Promoted by the Municipal Housing Secretariat, São Paulo Calling is the project that will take us between January and June 2012 to debate the policies undertaken by the Municipality of São Paulo and those prepared by other metropolis that, in different and distant parts of the planet, are facing today the big problems of the informal settlements.
For six months, a traveling exhibition will explore the characteristics, the differences and the causes of the informal settlements of Rome, Nairobi, Medellin, Mumbai, Moscow and Baghdad.
At the same time, 6 workshops to be held in São Paulo, in the districts of São Francisco, Cantinho do Céu, Bamburral, Heliópolis, Paraisópolis and the center will highlight practices and direct life experience of the inhabitants. Convinced that self-determination of needs and entrepreneurial self-organization is the ﬁrst thing to consider and provide incentives for a correct political and urban action, every month a slum from São Paulo will host lectures and debates of international guests and their own inhabitants. This will be accompanied by street markets, festivals, concerts and soccer tournaments, not only to bring closer those who talks to whom lives in the city, but also because the three million people living in informal settlements are active protagonists of transformations and theorizations.
Laboratories and research on São Paulo Calling will highlight some important common themes to the informal settlements in the world today that can be summarized in eleven points in a ﬁrst draft of a manifesto.¹
3,000,000 people live in the informal settlements of São Paulo
8,000,000 people live in the slums of Mumbai
2,500,000 people live in poor areas of Nairobi
The informal settlements are not an alien, strange body, separated from the city, but they are an important and constitutive part of the contemporary city.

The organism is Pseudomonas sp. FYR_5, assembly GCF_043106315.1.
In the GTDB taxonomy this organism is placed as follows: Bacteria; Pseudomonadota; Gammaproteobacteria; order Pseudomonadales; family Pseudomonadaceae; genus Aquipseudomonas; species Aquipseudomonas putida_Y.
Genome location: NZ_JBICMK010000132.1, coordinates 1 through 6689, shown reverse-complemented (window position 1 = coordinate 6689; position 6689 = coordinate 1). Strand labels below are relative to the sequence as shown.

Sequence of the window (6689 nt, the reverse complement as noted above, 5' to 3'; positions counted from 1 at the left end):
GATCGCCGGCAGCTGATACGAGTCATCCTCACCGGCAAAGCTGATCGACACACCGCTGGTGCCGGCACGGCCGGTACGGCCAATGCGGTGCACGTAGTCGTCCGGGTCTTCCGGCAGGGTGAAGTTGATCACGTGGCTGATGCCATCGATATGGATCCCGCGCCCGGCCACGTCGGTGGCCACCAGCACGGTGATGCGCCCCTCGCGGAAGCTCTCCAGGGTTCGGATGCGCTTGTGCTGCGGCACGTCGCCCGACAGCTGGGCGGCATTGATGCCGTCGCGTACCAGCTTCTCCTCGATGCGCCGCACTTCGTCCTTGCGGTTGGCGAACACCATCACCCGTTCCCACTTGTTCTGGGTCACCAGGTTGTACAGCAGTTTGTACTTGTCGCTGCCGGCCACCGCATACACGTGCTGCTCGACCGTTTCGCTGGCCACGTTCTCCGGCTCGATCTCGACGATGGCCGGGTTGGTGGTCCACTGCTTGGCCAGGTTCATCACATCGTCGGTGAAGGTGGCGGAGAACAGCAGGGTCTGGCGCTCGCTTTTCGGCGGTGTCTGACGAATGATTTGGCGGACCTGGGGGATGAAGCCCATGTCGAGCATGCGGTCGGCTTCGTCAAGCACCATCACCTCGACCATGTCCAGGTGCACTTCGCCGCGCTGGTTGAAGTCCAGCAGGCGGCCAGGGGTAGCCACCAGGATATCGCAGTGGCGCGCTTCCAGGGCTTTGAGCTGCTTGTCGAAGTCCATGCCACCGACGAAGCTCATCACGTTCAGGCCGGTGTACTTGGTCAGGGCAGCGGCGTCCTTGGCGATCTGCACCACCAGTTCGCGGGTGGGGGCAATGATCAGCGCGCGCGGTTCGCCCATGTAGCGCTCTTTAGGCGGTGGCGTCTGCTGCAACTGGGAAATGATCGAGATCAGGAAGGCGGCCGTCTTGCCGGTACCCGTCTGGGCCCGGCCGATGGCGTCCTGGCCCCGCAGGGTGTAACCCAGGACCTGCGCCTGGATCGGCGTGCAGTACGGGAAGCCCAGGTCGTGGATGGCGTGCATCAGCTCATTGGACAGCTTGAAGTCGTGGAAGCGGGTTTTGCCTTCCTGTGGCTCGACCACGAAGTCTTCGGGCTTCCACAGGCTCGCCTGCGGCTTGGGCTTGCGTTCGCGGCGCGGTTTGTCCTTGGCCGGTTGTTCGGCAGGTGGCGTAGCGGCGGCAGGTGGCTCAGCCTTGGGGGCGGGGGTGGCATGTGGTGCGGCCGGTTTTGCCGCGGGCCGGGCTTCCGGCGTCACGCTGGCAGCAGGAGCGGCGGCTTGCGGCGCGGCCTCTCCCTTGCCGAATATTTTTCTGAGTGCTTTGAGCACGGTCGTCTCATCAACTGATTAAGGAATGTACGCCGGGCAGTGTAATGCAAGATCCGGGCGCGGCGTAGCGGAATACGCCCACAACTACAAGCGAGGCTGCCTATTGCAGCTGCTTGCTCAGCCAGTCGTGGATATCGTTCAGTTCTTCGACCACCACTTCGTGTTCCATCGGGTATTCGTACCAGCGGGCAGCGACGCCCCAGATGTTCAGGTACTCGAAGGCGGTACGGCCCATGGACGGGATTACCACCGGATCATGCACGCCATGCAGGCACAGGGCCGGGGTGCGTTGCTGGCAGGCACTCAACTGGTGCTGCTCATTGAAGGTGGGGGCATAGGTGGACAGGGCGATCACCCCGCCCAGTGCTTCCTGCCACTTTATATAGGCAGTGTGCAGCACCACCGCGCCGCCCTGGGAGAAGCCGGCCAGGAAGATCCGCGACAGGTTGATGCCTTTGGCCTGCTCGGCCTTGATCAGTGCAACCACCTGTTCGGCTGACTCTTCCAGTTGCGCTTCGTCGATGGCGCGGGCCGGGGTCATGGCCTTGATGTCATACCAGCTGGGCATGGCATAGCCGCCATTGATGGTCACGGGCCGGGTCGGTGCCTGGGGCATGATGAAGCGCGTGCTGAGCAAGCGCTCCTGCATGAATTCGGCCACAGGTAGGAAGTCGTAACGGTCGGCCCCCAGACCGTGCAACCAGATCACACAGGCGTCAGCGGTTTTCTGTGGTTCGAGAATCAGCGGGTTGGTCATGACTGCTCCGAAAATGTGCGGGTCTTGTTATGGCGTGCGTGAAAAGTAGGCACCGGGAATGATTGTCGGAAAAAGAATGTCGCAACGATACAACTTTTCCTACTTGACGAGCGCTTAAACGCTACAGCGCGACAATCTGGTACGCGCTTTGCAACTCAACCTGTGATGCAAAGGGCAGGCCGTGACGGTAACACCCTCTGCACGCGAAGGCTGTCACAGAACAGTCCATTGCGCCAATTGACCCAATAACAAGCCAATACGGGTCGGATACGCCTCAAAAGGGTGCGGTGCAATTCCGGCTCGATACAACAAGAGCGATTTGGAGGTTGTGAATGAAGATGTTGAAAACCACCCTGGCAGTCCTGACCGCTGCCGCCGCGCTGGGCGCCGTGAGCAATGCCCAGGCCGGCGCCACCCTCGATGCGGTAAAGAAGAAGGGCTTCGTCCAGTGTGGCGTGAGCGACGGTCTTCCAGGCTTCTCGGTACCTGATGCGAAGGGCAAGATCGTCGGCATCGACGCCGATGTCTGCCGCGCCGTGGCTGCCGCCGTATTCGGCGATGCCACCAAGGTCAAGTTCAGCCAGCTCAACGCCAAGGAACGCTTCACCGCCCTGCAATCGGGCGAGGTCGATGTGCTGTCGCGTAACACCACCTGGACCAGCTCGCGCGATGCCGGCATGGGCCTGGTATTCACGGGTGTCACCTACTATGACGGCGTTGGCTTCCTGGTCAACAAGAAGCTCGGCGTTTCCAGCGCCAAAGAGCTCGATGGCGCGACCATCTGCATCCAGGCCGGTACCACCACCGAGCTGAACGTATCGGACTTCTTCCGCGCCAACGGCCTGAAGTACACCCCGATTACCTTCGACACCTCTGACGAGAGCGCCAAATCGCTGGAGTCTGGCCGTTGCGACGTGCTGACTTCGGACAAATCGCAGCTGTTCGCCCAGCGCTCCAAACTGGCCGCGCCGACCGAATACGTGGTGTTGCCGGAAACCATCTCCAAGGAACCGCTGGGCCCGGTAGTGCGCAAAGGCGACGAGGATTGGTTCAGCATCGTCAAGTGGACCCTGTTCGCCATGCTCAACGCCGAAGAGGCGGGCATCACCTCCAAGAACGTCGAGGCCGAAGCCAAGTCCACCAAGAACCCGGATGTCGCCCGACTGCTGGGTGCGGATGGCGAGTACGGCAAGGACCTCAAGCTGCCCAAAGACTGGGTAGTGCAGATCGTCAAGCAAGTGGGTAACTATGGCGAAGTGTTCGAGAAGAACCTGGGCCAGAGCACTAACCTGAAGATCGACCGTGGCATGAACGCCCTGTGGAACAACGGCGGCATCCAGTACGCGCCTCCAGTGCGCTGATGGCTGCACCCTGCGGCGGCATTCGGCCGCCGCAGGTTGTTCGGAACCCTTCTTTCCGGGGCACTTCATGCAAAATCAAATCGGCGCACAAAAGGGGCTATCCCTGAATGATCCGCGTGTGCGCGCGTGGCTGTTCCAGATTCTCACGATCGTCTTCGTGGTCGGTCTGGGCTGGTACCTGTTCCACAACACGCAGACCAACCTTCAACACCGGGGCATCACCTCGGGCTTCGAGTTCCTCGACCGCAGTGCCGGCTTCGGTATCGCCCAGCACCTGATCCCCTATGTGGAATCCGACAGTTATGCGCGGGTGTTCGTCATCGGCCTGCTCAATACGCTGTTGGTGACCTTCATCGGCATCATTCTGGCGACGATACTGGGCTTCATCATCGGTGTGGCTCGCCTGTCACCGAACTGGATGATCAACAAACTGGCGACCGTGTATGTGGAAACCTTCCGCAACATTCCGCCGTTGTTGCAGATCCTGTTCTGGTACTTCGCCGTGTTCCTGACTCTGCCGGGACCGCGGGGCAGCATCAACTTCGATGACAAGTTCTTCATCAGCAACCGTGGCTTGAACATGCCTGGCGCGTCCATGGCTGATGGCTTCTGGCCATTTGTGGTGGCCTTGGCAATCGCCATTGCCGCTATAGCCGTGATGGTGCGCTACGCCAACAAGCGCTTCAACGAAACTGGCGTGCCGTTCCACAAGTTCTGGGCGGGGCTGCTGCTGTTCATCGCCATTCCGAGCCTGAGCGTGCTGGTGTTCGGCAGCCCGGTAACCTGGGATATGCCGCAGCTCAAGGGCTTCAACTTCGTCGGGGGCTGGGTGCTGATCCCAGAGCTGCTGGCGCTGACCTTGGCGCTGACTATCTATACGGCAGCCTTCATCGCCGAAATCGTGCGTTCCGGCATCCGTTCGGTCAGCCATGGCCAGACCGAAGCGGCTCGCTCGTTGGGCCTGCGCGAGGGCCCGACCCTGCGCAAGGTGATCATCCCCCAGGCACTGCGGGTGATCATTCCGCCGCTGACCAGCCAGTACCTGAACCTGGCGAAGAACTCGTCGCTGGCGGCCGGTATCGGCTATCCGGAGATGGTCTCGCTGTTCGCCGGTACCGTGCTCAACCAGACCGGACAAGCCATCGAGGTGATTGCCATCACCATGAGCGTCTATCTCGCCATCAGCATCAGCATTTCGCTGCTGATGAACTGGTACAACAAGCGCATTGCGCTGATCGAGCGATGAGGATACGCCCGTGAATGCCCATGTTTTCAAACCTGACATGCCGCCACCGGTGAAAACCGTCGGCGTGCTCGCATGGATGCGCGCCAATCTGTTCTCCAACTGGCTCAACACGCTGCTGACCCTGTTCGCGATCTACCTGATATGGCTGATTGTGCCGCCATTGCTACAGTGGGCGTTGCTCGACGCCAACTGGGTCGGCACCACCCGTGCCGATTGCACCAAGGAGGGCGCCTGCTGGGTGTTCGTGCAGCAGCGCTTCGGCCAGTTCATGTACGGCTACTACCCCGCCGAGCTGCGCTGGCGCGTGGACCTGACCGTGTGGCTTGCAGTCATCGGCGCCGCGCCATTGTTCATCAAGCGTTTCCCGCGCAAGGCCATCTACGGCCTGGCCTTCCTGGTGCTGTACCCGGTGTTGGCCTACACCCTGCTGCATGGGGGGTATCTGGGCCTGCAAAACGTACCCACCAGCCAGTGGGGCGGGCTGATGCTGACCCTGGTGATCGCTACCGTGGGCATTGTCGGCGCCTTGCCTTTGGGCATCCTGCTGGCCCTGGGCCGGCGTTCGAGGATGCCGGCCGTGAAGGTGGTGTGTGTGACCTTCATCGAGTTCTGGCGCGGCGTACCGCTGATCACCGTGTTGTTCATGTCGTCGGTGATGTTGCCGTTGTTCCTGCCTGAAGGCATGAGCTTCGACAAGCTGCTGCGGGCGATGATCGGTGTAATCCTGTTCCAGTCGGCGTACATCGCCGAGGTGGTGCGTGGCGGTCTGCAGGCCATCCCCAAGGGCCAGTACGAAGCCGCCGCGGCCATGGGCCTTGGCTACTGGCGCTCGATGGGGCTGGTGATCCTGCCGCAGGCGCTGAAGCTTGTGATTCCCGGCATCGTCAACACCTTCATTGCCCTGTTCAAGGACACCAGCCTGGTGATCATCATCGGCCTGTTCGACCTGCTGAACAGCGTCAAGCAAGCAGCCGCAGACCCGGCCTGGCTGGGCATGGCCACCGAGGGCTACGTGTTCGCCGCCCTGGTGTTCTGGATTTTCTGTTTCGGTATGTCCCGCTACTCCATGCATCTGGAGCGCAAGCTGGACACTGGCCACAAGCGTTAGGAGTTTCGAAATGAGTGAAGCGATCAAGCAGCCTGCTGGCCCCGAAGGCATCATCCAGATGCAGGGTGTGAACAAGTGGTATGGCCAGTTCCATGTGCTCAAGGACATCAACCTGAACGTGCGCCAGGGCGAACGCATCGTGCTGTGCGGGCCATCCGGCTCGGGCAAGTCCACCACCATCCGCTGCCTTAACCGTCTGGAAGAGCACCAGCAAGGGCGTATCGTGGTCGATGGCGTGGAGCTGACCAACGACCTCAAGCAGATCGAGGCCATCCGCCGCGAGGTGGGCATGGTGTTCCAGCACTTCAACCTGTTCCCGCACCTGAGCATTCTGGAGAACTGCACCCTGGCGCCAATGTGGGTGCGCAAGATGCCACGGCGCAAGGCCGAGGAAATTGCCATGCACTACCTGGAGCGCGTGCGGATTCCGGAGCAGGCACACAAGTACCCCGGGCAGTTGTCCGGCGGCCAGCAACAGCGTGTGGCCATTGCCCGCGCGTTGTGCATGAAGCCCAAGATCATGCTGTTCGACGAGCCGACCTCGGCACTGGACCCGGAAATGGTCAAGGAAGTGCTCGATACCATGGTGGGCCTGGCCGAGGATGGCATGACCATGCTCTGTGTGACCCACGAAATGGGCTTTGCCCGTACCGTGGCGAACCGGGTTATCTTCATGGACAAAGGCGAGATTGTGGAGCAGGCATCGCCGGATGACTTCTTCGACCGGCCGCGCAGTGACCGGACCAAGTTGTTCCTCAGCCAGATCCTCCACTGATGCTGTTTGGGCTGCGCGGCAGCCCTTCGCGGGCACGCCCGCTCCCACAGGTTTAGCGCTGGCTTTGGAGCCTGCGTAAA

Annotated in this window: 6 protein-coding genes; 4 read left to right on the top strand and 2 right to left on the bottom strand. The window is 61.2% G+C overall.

The informal city grows fast, sometimes even faster than the capacity of the public administration to plan the development.
In many countries, the informal settlements are the primary form of access to urban life to thousands of migrants and farm workers. An unstoppable ﬂow of urbanization that every year moves millions of inhabitants of the planet from the countryside to cities.
Often distant from downtown, the slums are isolated, autonomous, distinct systems, transforming the urban system to which they belong into a unit composed of ‘many small towns’.
Each slum has its own characteristics, its language, its activities, its music, its ritual, its aspiration. Each one follows its organization logics and identity.
In the slums, the survival needs and the absence of restrictions and regulations may encourage the widespread development of small craft businesses and service to the citizen that replace the public welfare and nurture a molecular market of products.
You can live in the slums with little and choose to learn. Every idea can become a profession and creativity produces economy.
The informal settlements have a unique physical structure, composed of thousands of small buildings clustered. A compact, small and intimate structure where every corner has life. Intimacy means that everyone knows of everyone’s life, to be intimate with their neighbors for better or for worse.
The slums host legal and illegal forms of self-organization. Religious associations, business community, but also criminal organizations that manage the illegal drug markets. The degree and nature of these forms of informal organizations can increase the degree of protection of informal settlements.
The slums are constantly changing, evolving.
They change and grow, satisfying the changing needs of individuals and families that live there.
They reveal a history of primordial development, conﬁgured through the biography of every migrant, every family, every community living there.
The slums are an eco-city, which never irreversibly changes the territory. But they are also viral cities, occupying every free space and that transforms the landscape in a bio human nature: each space is invaded, there are no gaps in which the city can slow down, breathe. The slums are therefore an essential part of the contemporary city.
The informal settlements are not temporary but they tell a part of the city that already exists. Architecture, social networks and economic activities are hopelessly entangled, like the roots and branches of a forest.
Improving them does not mean thinking a new model of city, but help a branch to grow so that the others will grow too.
(1) The points, presented below, are the elaboration of the manifesto born from the collaboration between Stefano Boeri and Urbz and also the contribution of Sehab and the researchers involved in the project São Paulo Calling.